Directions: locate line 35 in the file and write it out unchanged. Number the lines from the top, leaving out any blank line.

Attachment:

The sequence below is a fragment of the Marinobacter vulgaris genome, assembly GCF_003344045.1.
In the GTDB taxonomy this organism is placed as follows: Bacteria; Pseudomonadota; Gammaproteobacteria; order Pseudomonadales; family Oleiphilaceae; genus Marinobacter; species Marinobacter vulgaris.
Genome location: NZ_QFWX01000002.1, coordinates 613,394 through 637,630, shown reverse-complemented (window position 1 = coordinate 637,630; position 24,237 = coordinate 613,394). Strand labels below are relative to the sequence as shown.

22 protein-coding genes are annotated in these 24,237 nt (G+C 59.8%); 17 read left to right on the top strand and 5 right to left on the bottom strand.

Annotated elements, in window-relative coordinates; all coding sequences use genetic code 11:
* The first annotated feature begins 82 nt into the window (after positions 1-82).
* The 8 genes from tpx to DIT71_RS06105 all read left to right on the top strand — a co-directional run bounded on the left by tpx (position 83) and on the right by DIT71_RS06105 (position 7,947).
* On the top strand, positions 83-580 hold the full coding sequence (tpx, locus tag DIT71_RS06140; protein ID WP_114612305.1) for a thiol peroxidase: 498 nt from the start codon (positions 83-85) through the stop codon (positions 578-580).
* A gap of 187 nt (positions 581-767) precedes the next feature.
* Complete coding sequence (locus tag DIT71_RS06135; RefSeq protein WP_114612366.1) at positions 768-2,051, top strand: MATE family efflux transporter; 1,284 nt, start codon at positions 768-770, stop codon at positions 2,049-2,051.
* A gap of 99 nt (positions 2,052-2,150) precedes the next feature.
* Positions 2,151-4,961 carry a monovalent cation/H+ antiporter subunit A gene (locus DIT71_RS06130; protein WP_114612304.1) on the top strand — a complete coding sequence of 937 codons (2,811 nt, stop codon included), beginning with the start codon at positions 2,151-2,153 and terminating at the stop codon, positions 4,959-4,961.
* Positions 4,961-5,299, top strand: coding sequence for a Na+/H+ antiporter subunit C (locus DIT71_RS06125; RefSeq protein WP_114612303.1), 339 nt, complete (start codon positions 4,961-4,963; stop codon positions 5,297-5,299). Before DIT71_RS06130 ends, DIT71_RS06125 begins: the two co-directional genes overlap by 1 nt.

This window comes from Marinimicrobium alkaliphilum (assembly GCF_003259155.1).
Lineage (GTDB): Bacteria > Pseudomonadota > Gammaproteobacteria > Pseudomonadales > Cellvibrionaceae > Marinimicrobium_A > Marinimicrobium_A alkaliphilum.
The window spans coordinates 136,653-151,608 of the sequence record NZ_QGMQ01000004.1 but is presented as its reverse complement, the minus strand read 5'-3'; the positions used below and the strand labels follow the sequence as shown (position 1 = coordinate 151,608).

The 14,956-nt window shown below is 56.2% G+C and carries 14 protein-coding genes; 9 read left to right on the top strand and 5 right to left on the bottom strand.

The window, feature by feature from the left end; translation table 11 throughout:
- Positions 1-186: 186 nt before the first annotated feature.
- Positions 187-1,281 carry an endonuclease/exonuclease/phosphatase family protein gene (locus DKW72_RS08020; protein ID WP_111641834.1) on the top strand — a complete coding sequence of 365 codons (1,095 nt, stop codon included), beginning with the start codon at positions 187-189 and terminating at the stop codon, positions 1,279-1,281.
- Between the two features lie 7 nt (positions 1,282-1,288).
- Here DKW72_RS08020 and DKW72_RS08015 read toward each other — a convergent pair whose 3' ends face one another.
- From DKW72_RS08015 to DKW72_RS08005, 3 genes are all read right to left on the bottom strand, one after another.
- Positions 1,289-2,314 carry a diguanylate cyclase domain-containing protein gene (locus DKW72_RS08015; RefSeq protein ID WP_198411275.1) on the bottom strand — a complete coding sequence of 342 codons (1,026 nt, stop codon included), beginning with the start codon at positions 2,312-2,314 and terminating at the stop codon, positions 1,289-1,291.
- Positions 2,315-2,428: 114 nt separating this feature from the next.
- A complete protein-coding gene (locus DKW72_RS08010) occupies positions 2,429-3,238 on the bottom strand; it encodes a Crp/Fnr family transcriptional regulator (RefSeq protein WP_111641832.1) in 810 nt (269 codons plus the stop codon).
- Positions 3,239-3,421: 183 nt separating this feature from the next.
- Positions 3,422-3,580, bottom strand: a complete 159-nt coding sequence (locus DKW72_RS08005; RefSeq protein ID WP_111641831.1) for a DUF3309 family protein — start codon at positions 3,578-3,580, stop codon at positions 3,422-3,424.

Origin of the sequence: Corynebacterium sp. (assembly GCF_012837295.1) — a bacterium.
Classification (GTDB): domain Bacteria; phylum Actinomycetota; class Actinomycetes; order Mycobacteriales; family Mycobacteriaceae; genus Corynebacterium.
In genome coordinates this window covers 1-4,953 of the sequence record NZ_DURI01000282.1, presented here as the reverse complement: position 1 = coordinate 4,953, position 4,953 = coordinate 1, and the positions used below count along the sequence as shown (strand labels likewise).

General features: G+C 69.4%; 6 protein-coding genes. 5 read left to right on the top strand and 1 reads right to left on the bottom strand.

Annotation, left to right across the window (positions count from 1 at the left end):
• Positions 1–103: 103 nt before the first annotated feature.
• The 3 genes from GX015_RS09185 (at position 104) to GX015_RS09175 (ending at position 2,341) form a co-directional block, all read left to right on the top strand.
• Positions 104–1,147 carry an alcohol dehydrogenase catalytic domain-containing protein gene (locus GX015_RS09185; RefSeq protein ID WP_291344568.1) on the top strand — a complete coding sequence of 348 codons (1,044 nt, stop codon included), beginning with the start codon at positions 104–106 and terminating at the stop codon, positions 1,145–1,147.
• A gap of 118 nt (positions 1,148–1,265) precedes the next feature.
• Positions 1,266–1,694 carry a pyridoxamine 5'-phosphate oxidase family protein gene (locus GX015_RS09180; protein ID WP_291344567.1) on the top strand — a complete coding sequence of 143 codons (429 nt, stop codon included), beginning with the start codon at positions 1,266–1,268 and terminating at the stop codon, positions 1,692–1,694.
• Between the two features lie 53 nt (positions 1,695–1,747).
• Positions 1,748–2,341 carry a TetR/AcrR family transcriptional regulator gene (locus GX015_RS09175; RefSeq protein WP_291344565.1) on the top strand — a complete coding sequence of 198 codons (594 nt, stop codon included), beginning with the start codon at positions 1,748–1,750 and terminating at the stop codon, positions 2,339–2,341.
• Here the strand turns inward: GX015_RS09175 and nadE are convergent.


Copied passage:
• The 3 genes from GX015_RS09185 (at position 104) to GX015_RS09175 (ending at position 2,341) form a co-directional block, all read left to right on the top strand.